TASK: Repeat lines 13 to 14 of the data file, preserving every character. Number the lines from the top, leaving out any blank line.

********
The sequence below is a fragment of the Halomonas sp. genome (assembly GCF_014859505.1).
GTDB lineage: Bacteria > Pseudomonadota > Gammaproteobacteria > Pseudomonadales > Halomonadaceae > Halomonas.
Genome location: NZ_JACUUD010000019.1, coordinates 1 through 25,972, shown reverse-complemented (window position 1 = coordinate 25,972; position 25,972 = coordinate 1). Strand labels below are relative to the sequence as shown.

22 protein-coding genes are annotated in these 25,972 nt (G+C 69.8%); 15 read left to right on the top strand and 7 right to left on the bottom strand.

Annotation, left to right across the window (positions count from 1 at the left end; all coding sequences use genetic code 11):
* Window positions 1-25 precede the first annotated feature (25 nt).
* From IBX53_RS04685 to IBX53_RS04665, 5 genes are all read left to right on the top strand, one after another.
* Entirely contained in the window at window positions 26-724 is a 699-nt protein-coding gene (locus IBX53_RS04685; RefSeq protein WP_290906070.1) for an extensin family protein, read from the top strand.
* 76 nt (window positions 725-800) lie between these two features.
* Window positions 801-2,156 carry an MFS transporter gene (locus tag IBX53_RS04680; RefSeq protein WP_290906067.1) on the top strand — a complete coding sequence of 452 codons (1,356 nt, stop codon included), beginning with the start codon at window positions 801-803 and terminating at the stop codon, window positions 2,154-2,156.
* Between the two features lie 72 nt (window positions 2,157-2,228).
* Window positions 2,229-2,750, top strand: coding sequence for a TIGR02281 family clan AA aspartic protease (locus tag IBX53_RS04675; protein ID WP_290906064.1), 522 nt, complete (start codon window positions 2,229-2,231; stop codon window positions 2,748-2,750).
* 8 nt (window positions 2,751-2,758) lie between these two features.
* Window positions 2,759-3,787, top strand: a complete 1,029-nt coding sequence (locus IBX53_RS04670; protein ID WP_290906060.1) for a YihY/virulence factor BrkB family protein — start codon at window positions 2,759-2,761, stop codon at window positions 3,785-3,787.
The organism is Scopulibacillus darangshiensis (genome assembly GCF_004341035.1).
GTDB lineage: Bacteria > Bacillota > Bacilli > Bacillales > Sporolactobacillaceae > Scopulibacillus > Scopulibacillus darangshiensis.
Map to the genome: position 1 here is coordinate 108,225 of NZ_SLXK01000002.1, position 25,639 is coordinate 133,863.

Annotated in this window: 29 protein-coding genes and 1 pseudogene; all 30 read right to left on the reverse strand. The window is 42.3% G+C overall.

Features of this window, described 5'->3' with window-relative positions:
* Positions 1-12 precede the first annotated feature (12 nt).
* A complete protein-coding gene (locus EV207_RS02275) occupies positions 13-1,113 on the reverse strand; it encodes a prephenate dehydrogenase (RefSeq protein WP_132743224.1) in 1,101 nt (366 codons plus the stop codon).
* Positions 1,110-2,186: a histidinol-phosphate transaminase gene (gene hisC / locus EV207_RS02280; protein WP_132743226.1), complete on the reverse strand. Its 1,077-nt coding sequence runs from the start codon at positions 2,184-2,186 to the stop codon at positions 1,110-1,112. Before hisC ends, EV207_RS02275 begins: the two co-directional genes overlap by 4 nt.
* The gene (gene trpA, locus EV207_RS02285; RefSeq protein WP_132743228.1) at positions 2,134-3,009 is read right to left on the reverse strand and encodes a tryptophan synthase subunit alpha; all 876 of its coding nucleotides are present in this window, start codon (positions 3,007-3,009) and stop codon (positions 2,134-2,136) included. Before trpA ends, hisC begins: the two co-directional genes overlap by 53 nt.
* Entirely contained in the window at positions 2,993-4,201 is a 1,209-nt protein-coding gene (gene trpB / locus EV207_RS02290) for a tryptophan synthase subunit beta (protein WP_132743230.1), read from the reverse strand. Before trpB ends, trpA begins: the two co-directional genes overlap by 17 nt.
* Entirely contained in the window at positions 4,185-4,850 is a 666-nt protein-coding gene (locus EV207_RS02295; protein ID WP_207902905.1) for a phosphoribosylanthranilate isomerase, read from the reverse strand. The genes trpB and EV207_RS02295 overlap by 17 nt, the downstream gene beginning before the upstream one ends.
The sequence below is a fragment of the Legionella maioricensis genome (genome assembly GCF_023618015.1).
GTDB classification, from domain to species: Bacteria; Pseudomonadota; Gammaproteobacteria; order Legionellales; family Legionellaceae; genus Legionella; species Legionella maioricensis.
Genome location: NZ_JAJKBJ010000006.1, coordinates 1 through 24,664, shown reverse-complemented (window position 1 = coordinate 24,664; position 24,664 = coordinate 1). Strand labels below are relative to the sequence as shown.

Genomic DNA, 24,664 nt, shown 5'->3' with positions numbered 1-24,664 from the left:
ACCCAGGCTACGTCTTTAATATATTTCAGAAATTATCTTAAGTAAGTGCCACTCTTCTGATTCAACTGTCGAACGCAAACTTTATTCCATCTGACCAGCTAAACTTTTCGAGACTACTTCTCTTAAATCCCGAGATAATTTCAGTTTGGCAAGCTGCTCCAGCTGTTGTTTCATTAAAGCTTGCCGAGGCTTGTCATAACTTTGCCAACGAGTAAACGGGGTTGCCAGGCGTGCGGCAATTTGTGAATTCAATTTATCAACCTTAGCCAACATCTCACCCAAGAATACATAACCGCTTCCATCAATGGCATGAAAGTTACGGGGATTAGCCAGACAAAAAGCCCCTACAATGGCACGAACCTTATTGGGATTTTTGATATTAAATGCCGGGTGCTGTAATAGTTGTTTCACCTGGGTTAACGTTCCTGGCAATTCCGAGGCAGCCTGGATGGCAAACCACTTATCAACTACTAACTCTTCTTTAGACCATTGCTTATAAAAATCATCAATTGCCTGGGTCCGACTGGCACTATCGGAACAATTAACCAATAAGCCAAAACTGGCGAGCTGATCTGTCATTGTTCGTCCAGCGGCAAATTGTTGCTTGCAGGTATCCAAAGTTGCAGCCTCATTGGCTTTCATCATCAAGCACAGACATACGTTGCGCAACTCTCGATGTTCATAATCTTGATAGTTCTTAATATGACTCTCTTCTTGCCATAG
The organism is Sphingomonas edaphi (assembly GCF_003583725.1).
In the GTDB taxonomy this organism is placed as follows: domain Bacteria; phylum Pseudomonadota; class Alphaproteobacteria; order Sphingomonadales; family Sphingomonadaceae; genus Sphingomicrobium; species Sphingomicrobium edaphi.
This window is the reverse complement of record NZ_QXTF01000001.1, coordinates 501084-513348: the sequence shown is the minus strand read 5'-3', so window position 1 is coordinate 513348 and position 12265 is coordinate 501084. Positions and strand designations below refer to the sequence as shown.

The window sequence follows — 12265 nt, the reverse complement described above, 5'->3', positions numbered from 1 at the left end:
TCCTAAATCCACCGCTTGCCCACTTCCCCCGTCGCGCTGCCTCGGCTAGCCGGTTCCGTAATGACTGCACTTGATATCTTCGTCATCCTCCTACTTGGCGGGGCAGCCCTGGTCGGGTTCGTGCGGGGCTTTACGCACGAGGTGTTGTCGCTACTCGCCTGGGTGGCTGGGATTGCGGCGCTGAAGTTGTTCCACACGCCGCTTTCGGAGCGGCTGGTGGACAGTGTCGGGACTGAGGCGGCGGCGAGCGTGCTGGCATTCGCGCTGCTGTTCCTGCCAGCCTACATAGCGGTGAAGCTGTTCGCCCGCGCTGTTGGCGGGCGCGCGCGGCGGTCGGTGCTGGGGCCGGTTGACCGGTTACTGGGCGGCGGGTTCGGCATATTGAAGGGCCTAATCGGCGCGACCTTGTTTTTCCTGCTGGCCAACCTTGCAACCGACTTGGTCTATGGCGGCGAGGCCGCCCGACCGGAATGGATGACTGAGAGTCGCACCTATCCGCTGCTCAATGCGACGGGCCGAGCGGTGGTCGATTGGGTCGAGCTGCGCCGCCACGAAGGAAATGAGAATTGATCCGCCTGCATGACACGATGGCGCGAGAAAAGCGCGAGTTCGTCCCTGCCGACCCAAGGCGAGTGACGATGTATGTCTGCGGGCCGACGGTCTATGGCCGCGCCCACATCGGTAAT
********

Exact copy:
* 8 nt (window positions 2,751-2,758) lie between these two features.
* Window positions 2,759-3,787, top strand: a complete 1,029-nt coding sequence (locus IBX53_RS04670; protein ID WP_290906060.1) for a YihY/virulence factor BrkB family protein — start codon at window positions 2,759-2,761, stop codon at window positions 3,785-3,787.